xeni — 2014-04-25T15:28:02-04:00 — #1
fuzzyfungus — 2014-04-25T15:49:49-04:00 — #2
It's a pity, really. By all accounts, Google+ was competently executed, arguably an improvement over the house of Zuckerberg; but the monomaniacal push to get everyone who so much as looked at a Google service turned into an allegedly-active Google+ statistic soured everything it touched as well as poisoning the Google+ brand pretty thoroughly.
(Of note, even institutional Google Apps customers, the ones who shell out for centralized management and a connection to their preferred domain and so on, got the hard sell. And, the maze of refusal boxes and prechecked defaults and petulant nagging was like something out of the bad old days of dodgy application installers that "offered" you 6 different flavors of adware before getting to the point.)
Let it be a lesson on the limits of exploiting one property to push another, hopefully a painful one.
mrwoods — 2014-04-25T15:56:12-04:00 — #3
If Google+ does fold, it's a great example of the Network Effect - why use Google+ when everyone is on Facebook? Or perhaps Karma for killing reader.
crenquis — 2014-04-25T16:00:58-04:00 — #4
Will they bring back google reader with its basic commenting/following features? That was my ultimate social platform.
skeptic — 2014-04-25T16:02:44-04:00 — #5
A big part of the problem for me is that Google is/was trying to push a real names policy across all platforms. I, frankly, don't want to review all of the apps on my phone under my full, real name. The world doesn't need to know what apps I use or like or dislike. It is already bad enough that Google gives every app seller your email address when you buy an app.
obeymybrain — 2014-04-25T16:07:15-04:00 — #6
big_ryan — 2014-04-25T16:21:59-04:00 — #7
i recently set up an extra gmail account for my business and i made a typo in my name, i had to venture into google+ to fix it and got pretty dern close to killing myself
jandrese — 2014-04-25T16:32:02-04:00 — #8
Google+'s strategy of "lets make Facebook, except your friends aren't already on it", doesn't seem to have been a winner. Sure the privacy options were a bit better, but you don't give Google anything you want to keep private in the first place. Same with Facebook.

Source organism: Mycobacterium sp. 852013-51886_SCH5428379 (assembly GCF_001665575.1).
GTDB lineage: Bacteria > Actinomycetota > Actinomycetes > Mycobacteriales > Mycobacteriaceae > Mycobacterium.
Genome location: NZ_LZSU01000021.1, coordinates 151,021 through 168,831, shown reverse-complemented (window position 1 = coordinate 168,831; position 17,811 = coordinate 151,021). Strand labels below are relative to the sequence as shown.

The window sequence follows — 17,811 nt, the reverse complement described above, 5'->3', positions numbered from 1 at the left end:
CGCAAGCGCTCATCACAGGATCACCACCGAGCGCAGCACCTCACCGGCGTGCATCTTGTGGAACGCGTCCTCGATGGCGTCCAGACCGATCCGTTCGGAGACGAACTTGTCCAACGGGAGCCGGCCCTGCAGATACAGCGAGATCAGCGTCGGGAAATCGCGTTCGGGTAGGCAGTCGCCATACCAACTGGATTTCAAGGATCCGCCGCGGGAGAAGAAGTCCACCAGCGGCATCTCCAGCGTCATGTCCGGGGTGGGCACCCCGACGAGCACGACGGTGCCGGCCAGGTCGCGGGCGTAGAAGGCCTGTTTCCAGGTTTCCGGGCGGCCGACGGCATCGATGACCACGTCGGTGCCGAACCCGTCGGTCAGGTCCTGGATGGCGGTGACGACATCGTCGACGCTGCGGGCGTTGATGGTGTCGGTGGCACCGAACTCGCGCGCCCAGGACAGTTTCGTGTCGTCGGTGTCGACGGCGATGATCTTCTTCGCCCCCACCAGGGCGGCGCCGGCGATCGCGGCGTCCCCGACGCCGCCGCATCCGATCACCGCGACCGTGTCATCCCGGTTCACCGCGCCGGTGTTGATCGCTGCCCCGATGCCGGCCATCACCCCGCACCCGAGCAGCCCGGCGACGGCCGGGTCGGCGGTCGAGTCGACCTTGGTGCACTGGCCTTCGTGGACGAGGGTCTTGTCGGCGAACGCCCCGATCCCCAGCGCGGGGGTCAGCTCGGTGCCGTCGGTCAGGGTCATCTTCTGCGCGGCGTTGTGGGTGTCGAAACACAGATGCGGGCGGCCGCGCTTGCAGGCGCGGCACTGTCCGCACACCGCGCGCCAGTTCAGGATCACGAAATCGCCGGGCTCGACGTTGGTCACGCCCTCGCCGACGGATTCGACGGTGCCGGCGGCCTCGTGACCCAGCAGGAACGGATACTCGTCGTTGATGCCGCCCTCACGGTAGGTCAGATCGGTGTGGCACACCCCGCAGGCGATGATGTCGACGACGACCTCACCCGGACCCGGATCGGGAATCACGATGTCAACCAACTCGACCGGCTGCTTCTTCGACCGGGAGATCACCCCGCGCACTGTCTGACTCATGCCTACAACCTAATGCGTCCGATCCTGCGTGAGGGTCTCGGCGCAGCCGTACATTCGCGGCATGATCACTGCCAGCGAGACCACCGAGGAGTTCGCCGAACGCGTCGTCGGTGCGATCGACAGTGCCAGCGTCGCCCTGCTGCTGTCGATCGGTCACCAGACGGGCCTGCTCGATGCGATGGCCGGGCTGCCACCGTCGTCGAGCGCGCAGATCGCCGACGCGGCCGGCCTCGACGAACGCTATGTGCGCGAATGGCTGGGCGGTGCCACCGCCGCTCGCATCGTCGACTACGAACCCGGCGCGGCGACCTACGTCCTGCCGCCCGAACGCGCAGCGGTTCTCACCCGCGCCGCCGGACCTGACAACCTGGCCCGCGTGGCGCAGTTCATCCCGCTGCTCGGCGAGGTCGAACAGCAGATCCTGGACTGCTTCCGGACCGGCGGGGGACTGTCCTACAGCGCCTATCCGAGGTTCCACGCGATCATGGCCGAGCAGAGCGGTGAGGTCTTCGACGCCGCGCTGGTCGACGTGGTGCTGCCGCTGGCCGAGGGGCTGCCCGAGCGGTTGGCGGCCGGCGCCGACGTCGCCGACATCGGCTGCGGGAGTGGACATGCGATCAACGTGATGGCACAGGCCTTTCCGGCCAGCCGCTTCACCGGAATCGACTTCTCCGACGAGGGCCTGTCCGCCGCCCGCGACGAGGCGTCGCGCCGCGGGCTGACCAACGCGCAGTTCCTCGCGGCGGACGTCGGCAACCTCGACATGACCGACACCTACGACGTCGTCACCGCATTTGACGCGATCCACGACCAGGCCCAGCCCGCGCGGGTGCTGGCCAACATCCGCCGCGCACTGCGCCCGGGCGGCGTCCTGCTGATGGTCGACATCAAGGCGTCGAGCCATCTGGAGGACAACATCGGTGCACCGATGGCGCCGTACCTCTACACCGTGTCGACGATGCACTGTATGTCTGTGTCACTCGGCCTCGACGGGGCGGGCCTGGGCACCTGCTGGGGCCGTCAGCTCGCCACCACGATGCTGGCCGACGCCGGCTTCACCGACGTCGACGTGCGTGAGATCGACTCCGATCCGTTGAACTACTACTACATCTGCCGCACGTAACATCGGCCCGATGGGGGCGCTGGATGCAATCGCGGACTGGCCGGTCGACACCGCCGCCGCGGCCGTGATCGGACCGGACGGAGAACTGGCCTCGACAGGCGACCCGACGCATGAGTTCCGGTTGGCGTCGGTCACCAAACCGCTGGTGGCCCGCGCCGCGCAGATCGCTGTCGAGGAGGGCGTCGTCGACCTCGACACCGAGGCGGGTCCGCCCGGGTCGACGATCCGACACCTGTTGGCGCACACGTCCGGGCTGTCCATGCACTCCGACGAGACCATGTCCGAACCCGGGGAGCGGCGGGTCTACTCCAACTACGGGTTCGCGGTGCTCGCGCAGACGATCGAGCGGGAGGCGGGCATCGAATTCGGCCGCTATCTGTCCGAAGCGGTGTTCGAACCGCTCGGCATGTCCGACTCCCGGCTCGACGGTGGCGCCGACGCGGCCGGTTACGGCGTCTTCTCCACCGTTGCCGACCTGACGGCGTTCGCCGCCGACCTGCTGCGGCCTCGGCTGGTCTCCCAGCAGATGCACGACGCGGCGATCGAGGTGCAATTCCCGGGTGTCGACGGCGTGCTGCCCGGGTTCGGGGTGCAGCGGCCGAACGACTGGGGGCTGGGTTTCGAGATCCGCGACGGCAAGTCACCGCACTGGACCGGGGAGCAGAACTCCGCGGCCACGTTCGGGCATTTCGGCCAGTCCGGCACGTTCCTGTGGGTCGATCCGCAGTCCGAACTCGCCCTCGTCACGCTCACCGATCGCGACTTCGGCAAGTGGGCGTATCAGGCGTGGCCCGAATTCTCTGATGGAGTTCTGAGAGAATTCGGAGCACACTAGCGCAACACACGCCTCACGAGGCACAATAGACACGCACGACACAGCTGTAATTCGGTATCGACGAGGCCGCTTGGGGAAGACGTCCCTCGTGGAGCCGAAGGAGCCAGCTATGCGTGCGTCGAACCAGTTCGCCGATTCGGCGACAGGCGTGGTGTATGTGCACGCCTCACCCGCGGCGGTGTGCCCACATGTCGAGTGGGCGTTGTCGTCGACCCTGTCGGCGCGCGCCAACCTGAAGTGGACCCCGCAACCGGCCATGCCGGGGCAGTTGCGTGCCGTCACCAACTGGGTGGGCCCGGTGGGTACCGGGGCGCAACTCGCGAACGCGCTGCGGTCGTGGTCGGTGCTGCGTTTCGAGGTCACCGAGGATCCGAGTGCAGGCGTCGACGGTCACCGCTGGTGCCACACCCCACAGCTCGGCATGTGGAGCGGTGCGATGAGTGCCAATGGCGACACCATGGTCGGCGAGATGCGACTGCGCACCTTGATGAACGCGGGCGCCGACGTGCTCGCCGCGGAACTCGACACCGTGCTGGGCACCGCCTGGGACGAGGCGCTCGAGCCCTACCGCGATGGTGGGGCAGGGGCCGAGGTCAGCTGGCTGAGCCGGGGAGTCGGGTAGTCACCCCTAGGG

That said, the next big winner in social media appears to be "Whatever Mom and Dad don't use and doesn't keep a history."
epinardscaramel — 2014-04-25T16:32:46-04:00 — #9
That would be a shame, we need competition in the world of social networks.
I post to facebook because more people are on it, not because it's superior.
aronnax — 2014-04-25T16:32:54-04:00 — #10
brainspore — 2014-04-25T16:46:59-04:00 — #11
It's entirely possible we'd all still be using MySpace if they'd originally designed it in a way that prevented users from embedding music that played automatically or setting the background wallpaper to animated GIFs of sparkly unicorns.
skeptic — 2014-04-25T17:00:04-04:00 — #12
Ironic, no? My space was (is?) customizable in a way that FB isn't. If you asked people before FB I'm guessing they'd say that level of customization would be required for any successful competitor, and yet the opposite is true. FB forces all sorts of stuff on users, but on the other hand, Myspace users had terrible taste - it was the geocities of social media. :-p
cah — 2014-04-25T17:04:47-04:00 — #13
And even Facebook thought that a level of customization was required at one point. Remember the apps that let you clutter your user profile with so much crap? For all the kicking and screaming that occurs whenever they revamp their UI, I think we can all agree that killing that was perhaps the best idea they've ever had.
brian_carnell — 2014-04-25T17:16:10-04:00 — #14
Um, no....Google+'s failure has little to do with the network effect of Facebook, though I imagine that's a fairy tale Vic Gundotra would like read to him before he goes to bed.
jkr4m3r — 2014-04-25T17:23:27-04:00 — #15
I have fine control over who sees what, Facebook will never have that. I will never use Facebook either.
cowicide — 2014-04-25T17:23:42-04:00 — #16
A big part of the problem for me is that Google is/was trying to push a real names policy across all platforms.
That's what killed it for me as well. After pulling that shit, Google tried to slowly and quietly back away from it on YouTube, etc. - But the damage was already done and people said to hell with it.
Combined with Google's already horrible privacy track record, it's no wonder to me that Google+ was a failure.
Of course, if they hadn't killed the Reader thing and integrated it with Google+ instead, they might have at least kept it going for the privacy unconscious.
franko — 2014-04-25T17:25:38-04:00 — #17
i agree. the G+ communities and friends i have are all very active. G+ is awesome as far as i'm concerned. haters gonna.
cowicide — 2014-04-25T17:27:33-04:00 — #18
For the record, I used to work at Google.
jandrese — 2014-04-25T17:30:34-04:00 — #19
The only friends I have on Google+ are nerd friends. Everybody else saw it and went "why?" and then continued using Facebook.
cowicide — 2014-04-25T17:34:02-04:00 — #20
the G+ communities and friends i have are all very active. G+ is awesome as far as i'm concerned. haters gonna.
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